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Harassment Concerns Test Employers

Sexual harassment issues in the workplace have exploded into a new and nationwide level of awareness that employers cannot afford to ignore.

At this point it’s not necessary to repeat the famous names in show business, politics and the news media that have seen their reputations tarnished, in some cases to the point of ending their careers.

The number of women who leveled these charges is large, but even more women have experienced sexual harassment ranging from annoying to traumatizing who rarely report it.

For those of you men reading this who are tempted to think these claims are overblown, sit down with a woman you know and trust, ask her about her experience, refrain from speaking and just listen. In most cases you are likely to be shocked, if not by the severity, then by the sheer number of men who routinely misbehave in this manner.

Of course, sometimes there are false accusations, and sometimes women have harassed men. The reality is that these cases are rare.

In addition, some women experienced incidents that were few and far between, or which they regarded as relatively minor, like the telling of a dirty joke. But from what we are learning, in far too many situations men have harassed women severely and pervasively, and the burgeoning knowledge of that pervasiveness is changing the legal liability employers now bear.

Of course, most companies do not see misbehavior rising to the level of a Harvey Weinstein, but there are “Harveys” in almost every industry.

“Leaders in general and men in particular must do more than avoid what is wrong, and behavior is wrong long before it rises to the level of what has been reported in the high-profile cases,” says Jonathan A. Segal, an attorney with the law firm of Duane Morris LLP.

“By their words and their actions, leaders must make the organization’s anti-harassment policy a true reflection of corporate culture,” Segal declares.

How Employers Should Respond

Although it is vital for you to establish and take appropriate steps for a formal complaint investigation, in the new environment by the time the complaint is filed it may be too late.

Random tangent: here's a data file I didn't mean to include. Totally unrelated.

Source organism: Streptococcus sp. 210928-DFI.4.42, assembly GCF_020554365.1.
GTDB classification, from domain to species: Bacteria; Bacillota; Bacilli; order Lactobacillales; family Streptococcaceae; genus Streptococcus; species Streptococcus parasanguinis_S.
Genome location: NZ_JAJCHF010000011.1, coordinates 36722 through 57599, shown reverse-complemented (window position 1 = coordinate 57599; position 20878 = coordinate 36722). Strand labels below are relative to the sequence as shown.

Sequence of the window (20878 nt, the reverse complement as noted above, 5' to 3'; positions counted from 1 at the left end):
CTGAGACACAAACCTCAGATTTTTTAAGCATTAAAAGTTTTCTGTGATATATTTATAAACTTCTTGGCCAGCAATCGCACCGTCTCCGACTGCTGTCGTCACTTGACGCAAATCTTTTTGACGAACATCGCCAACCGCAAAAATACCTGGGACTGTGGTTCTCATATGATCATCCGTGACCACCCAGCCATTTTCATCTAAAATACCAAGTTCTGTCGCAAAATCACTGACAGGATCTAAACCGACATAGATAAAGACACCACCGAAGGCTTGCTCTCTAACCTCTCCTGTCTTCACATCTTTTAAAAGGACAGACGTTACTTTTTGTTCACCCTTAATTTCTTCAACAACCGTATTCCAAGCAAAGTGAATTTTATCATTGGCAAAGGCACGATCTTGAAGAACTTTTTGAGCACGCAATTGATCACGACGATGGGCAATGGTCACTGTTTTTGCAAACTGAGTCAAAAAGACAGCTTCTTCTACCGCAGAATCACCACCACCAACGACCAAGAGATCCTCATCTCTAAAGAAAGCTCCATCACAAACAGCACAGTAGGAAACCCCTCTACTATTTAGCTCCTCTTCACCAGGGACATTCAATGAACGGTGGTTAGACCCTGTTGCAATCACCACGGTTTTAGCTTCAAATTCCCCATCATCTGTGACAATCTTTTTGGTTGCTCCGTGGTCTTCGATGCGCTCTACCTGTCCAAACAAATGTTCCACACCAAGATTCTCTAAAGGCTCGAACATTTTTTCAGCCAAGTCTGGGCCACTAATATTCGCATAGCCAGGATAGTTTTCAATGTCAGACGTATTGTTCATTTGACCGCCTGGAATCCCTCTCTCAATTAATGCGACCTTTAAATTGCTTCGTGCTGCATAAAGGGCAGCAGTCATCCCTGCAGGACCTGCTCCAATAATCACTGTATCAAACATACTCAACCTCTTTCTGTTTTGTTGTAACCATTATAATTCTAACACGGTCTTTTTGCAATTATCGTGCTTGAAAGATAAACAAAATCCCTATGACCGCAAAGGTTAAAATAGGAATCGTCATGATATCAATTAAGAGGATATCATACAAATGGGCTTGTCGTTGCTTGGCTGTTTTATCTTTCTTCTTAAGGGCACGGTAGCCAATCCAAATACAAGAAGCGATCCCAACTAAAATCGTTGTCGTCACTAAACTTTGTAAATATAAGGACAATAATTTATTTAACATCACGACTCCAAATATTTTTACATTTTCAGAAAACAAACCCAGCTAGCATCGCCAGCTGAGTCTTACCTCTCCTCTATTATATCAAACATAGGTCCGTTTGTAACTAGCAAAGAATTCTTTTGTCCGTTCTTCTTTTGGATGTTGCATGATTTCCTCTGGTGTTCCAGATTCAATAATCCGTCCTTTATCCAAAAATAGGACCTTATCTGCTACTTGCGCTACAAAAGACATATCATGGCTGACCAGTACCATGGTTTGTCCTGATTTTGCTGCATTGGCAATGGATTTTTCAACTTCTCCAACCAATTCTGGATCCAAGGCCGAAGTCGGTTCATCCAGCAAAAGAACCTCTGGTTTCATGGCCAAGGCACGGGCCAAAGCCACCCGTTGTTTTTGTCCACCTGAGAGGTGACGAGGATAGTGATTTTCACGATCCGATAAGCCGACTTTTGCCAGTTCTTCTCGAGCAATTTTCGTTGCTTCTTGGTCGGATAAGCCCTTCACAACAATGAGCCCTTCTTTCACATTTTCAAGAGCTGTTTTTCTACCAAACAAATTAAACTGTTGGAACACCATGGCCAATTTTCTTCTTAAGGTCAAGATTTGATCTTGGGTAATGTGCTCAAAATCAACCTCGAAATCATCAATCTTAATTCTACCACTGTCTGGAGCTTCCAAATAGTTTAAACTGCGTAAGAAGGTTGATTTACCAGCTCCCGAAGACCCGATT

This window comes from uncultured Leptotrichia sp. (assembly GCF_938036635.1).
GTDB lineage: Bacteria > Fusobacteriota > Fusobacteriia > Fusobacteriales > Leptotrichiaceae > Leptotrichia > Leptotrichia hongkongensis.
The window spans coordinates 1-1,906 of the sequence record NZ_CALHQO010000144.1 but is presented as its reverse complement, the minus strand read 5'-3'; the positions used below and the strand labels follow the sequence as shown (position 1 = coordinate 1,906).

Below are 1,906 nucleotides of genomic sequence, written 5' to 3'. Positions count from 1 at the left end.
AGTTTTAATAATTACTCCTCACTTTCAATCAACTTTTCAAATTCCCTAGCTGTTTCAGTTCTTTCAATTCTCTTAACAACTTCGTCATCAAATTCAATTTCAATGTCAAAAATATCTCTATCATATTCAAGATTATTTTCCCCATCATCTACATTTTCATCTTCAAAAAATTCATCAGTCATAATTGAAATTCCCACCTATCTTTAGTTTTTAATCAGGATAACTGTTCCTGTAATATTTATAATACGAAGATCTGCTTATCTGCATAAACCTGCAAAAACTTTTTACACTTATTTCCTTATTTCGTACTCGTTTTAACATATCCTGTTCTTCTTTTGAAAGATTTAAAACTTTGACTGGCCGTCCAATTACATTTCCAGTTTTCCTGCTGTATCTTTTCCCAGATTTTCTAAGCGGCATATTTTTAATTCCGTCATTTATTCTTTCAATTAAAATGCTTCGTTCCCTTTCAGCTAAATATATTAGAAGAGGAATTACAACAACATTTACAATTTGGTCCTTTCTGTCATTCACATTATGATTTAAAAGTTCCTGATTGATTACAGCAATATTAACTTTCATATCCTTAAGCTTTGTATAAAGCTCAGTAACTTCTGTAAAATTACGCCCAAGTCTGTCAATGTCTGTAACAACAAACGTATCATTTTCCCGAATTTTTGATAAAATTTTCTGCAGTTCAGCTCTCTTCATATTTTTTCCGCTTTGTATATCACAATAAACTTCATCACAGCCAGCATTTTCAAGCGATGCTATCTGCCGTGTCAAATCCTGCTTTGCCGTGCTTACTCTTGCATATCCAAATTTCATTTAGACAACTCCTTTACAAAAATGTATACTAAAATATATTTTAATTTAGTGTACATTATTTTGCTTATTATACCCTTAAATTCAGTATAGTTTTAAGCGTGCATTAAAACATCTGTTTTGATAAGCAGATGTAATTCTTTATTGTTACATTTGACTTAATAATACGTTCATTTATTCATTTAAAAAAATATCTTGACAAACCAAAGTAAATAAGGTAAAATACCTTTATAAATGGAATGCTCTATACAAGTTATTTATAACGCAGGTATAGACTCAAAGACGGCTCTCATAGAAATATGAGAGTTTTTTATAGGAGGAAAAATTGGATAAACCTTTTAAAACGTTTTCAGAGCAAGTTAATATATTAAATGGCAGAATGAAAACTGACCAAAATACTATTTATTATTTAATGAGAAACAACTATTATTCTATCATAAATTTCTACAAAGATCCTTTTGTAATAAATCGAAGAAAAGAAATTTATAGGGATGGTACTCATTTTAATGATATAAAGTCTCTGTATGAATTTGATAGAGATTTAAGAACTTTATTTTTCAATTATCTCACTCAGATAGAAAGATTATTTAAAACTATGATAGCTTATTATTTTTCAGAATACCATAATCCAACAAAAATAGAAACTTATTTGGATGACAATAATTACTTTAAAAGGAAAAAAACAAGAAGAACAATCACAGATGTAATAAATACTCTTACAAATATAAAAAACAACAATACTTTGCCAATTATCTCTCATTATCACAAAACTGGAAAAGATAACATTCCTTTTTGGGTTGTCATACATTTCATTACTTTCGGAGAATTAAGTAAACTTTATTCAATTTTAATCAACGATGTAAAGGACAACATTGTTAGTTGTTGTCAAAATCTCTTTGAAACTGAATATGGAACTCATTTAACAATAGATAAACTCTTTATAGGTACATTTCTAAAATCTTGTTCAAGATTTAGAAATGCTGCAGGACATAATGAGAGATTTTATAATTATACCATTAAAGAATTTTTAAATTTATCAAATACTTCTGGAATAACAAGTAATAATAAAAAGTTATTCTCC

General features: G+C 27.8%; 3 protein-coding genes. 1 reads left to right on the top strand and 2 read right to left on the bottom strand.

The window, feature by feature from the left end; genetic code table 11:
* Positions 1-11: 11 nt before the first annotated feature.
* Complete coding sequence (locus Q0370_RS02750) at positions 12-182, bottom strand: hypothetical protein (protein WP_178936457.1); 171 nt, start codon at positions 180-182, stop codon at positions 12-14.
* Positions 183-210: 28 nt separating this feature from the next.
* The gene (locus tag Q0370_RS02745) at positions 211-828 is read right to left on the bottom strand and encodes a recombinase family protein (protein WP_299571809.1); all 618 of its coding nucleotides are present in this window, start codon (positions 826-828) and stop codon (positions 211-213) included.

“Once a complaint is made, it is often too late to meaningfully mitigate your risk. You can conduct a perfect investigation, but the conduct happened already,” note attorneys Barbara Hoey and Mark Konkel of the Kelley Drye & Warren law firm.

“You can be smart in litigation and settle bad cases, but even a confidential settlement doesn’t always stay confidential and may not always protect the company from bad press, a loss of prestige, and damage to your brand” they add.

The commitment to stop harassment must begin at the very top of the organization. But what if the abuser is the corporate leader, or a “rainmaker” sales executive? You must build strong enough employee protections into your anti-harassment policies and procedures, say Hoey and Konkel.

The more power you have, the more is expected of you. Those who abuse their power must face prompt corrective action. When bad behavior happens, there must be consequences, Segal states. Human resources has a key role in helping to remove from workplaces those who abuse their power and assault the dignity of others, he stresses.

“In some cases, this will mean terminating the rainmaker. But if you ignore, or worse yet protect, him, a jury can and will take away all the rain. Plus, values matter,” says Segal.

Every organization’s human resources department plays a critical role in the battle against sexual harassment, and it should be empowered to deal with abusers in the highest ranks of management, he adds. However, he realizes that in the real world this cannot always be the case.

“Publicly, HR professionals must stand up to harassment and implement holistic programs to prevent it from occurring. But not all preventive efforts will be successful,” Segal admits.

Employees at all levels – especially men – must be impressed with the fact that they are the first line of defense against abuse. “If good people are not afraid to step up before there is a formal complaint, and alert HR or legal that there is someone who may be ‘crossing the line,’ you can possibly solve several problems at once,” note Hoey and Konkel.

“First, you can counsel the problem employee and may end up saving his job. Second, you root out unlawful conduct and stay out of court. And third, you defuse a salacious, newsworthy train wreck of an HR situation and stay out of the press.”

Keep in mind that not every act of harassment is a termination offense, says Robin Shea, partner in the law firm of Constangy Brooks Smith & Prophete.

“The bawdy joke, or the clumsy ‘compliment’ that makes reasonable women cringe, may be corrected with counseling and guidance about how to behave in the future, coupled with a low-level disciplinary warning,” she advises.

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